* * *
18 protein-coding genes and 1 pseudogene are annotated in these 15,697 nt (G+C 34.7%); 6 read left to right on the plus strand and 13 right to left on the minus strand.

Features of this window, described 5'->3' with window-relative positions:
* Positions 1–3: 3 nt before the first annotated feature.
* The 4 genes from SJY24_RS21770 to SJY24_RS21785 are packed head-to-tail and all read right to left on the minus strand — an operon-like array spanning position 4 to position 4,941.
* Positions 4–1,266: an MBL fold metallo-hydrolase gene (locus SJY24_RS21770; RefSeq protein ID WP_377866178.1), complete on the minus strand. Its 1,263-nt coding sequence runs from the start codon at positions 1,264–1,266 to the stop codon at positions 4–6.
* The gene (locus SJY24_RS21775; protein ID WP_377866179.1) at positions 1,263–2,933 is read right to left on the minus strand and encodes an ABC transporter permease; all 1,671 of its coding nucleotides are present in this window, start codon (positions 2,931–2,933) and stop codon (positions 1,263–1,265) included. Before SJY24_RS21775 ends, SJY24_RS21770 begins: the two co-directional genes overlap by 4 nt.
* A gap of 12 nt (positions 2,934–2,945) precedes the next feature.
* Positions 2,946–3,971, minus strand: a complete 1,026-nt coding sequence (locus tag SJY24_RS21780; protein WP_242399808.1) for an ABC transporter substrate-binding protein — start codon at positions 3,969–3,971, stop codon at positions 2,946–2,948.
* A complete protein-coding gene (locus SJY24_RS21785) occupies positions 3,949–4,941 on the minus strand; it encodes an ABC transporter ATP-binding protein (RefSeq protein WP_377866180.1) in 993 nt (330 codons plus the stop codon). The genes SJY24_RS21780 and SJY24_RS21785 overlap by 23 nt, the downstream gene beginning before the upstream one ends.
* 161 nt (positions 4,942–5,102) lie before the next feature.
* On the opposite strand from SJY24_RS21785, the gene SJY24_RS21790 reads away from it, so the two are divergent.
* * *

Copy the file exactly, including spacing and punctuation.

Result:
18 protein-coding genes and 1 pseudogene are annotated in these 15,697 nt (G+C 34.7%); 6 read left to right on the plus strand and 13 right to left on the minus strand.

Features of this window, described 5'->3' with window-relative positions:
* Positions 1–3: 3 nt before the first annotated feature.
* The 4 genes from SJY24_RS21770 to SJY24_RS21785 are packed head-to-tail and all read right to left on the minus strand — an operon-like array spanning position 4 to position 4,941.
* Positions 4–1,266: an MBL fold metallo-hydrolase gene (locus SJY24_RS21770; RefSeq protein ID WP_377866178.1), complete on the minus strand. Its 1,263-nt coding sequence runs from the start codon at positions 1,264–1,266 to the stop codon at positions 4–6.
* The gene (locus SJY24_RS21775; protein ID WP_377866179.1) at positions 1,263–2,933 is read right to left on the minus strand and encodes an ABC transporter permease; all 1,671 of its coding nucleotides are present in this window, start codon (positions 2,931–2,933) and stop codon (positions 1,263–1,265) included. Before SJY24_RS21775 ends, SJY24_RS21770 begins: the two co-directional genes overlap by 4 nt.
* A gap of 12 nt (positions 2,934–2,945) precedes the next feature.
* Positions 2,946–3,971, minus strand: a complete 1,026-nt coding sequence (locus tag SJY24_RS21780; protein WP_242399808.1) for an ABC transporter substrate-binding protein — start codon at positions 3,969–3,971, stop codon at positions 2,946–2,948.
* A complete protein-coding gene (locus SJY24_RS21785) occupies positions 3,949–4,941 on the minus strand; it encodes an ABC transporter ATP-binding protein (RefSeq protein WP_377866180.1) in 993 nt (330 codons plus the stop codon). The genes SJY24_RS21780 and SJY24_RS21785 overlap by 23 nt, the downstream gene beginning before the upstream one ends.
* 161 nt (positions 4,942–5,102) lie before the next feature.
* On the opposite strand from SJY24_RS21785, the gene SJY24_RS21790 reads away from it, so the two are divergent.